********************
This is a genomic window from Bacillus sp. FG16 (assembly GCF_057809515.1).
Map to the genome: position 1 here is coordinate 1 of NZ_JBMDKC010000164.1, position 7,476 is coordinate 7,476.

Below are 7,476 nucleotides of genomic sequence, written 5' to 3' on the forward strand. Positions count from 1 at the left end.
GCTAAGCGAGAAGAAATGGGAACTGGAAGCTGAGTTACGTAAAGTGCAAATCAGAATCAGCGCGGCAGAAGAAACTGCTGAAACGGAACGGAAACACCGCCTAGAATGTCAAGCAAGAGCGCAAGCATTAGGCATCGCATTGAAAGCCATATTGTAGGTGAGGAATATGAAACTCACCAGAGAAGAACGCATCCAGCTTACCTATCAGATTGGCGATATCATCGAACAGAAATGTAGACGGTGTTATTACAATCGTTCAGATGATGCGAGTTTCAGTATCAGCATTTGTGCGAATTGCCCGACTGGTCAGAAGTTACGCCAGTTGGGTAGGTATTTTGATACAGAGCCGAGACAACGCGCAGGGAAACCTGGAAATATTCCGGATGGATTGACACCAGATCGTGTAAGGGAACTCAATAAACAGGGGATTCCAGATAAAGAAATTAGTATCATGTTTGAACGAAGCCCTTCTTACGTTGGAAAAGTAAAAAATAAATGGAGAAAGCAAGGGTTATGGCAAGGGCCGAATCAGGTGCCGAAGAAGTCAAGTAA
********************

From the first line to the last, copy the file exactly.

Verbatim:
This is a genomic window from Bacillus sp. FG16 (assembly GCF_057809515.1).
Map to the genome: position 1 here is coordinate 1 of NZ_JBMDKC010000164.1, position 7,476 is coordinate 7,476.

Below are 7,476 nucleotides of genomic sequence, written 5' to 3' on the forward strand. Positions count from 1 at the left end.
GCTAAGCGAGAAGAAATGGGAACTGGAAGCTGAGTTACGTAAAGTGCAAATCAGAATCAGCGCGGCAGAAGAAACTGCTGAAACGGAACGGAAACACCGCCTAGAATGTCAAGCAAGAGCGCAAGCATTAGGCATCGCATTGAAAGCCATATTGTAGGTGAGGAATATGAAACTCACCAGAGAAGAACGCATCCAGCTTACCTATCAGATTGGCGATATCATCGAACAGAAATGTAGACGGTGTTATTACAATCGTTCAGATGATGCGAGTTTCAGTATCAGCATTTGTGCGAATTGCCCGACTGGTCAGAAGTTACGCCAGTTGGGTAGGTATTTTGATACAGAGCCGAGACAACGCGCAGGGAAACCTGGAAATATTCCGGATGGATTGACACCAGATCGTGTAAGGGAACTCAATAAACAGGGGATTCCAGATAAAGAAATTAGTATCATGTTTGAACGAAGCCCTTCTTACGTTGGAAAAGTAAAAAATAAATGGAGAAAGCAAGGGTTATGGCAAGGGCCGAATCAGGTGCCGAAGAAGTCAAGTAA